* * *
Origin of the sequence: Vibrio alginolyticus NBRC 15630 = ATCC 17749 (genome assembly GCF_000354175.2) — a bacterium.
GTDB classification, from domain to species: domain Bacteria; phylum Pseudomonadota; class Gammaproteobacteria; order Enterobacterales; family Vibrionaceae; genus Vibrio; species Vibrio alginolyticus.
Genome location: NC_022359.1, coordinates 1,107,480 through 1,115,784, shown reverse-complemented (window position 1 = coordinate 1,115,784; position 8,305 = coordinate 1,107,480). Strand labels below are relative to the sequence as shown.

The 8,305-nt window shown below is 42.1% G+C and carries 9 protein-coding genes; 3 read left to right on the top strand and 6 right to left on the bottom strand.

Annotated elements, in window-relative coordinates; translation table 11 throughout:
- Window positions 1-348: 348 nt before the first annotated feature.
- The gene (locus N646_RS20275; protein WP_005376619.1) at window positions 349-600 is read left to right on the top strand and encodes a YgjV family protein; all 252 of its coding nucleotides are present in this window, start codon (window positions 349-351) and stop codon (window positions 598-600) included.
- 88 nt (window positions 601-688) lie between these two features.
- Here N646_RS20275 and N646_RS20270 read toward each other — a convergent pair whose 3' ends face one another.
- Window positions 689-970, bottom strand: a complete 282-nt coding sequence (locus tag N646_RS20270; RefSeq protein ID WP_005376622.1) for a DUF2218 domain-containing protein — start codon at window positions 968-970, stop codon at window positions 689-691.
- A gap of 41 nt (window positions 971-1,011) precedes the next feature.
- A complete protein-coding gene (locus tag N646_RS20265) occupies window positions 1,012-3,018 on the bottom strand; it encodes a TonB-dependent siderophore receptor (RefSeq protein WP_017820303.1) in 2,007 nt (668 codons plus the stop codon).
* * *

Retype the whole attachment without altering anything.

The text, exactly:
Origin of the sequence: Vibrio alginolyticus NBRC 15630 = ATCC 17749 (genome assembly GCF_000354175.2) — a bacterium.
GTDB classification, from domain to species: domain Bacteria; phylum Pseudomonadota; class Gammaproteobacteria; order Enterobacterales; family Vibrionaceae; genus Vibrio; species Vibrio alginolyticus.
Genome location: NC_022359.1, coordinates 1,107,480 through 1,115,784, shown reverse-complemented (window position 1 = coordinate 1,115,784; position 8,305 = coordinate 1,107,480). Strand labels below are relative to the sequence as shown.

The 8,305-nt window shown below is 42.1% G+C and carries 9 protein-coding genes; 3 read left to right on the top strand and 6 right to left on the bottom strand.

Annotated elements, in window-relative coordinates; translation table 11 throughout:
- Window positions 1-348: 348 nt before the first annotated feature.
- The gene (locus N646_RS20275; protein WP_005376619.1) at window positions 349-600 is read left to right on the top strand and encodes a YgjV family protein; all 252 of its coding nucleotides are present in this window, start codon (window positions 349-351) and stop codon (window positions 598-600) included.
- 88 nt (window positions 601-688) lie between these two features.
- Here N646_RS20275 and N646_RS20270 read toward each other — a convergent pair whose 3' ends face one another.
- Window positions 689-970, bottom strand: a complete 282-nt coding sequence (locus tag N646_RS20270; RefSeq protein ID WP_005376622.1) for a DUF2218 domain-containing protein — start codon at window positions 968-970, stop codon at window positions 689-691.
- A gap of 41 nt (window positions 971-1,011) precedes the next feature.
- A complete protein-coding gene (locus tag N646_RS20265) occupies window positions 1,012-3,018 on the bottom strand; it encodes a TonB-dependent siderophore receptor (RefSeq protein WP_017820303.1) in 2,007 nt (668 codons plus the stop codon).